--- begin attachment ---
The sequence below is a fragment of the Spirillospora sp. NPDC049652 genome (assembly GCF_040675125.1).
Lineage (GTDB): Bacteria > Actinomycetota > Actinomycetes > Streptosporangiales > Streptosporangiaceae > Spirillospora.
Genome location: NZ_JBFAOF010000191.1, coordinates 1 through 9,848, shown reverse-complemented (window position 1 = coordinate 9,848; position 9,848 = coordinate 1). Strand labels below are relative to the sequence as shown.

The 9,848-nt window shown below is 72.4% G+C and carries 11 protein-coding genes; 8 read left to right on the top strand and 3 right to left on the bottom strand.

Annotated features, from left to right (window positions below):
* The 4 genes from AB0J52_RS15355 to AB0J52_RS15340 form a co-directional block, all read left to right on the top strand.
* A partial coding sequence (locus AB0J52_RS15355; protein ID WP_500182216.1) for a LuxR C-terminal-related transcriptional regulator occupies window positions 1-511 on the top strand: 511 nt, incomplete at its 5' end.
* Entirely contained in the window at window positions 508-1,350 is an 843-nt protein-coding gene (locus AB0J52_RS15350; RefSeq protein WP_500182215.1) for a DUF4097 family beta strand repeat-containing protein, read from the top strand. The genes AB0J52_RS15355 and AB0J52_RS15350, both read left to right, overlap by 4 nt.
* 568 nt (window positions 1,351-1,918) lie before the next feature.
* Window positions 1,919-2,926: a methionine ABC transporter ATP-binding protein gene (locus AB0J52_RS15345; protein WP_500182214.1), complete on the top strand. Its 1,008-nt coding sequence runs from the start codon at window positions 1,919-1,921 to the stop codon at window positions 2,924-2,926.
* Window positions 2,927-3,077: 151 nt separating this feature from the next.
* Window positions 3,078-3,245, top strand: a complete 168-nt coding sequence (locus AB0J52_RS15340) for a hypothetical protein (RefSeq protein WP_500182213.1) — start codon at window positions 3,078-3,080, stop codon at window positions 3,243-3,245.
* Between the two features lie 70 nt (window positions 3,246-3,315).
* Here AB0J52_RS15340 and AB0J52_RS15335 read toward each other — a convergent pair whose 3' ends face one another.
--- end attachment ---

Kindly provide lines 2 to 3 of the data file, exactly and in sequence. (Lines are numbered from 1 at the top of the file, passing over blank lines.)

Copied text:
Lineage (GTDB): Bacteria > Actinomycetota > Actinomycetes > Streptosporangiales > Streptosporangiaceae > Spirillospora.
Genome location: NZ_JBFAOF010000191.1, coordinates 1 through 9,848, shown reverse-complemented (window position 1 = coordinate 9,848; position 9,848 = coordinate 1). Strand labels below are relative to the sequence as shown.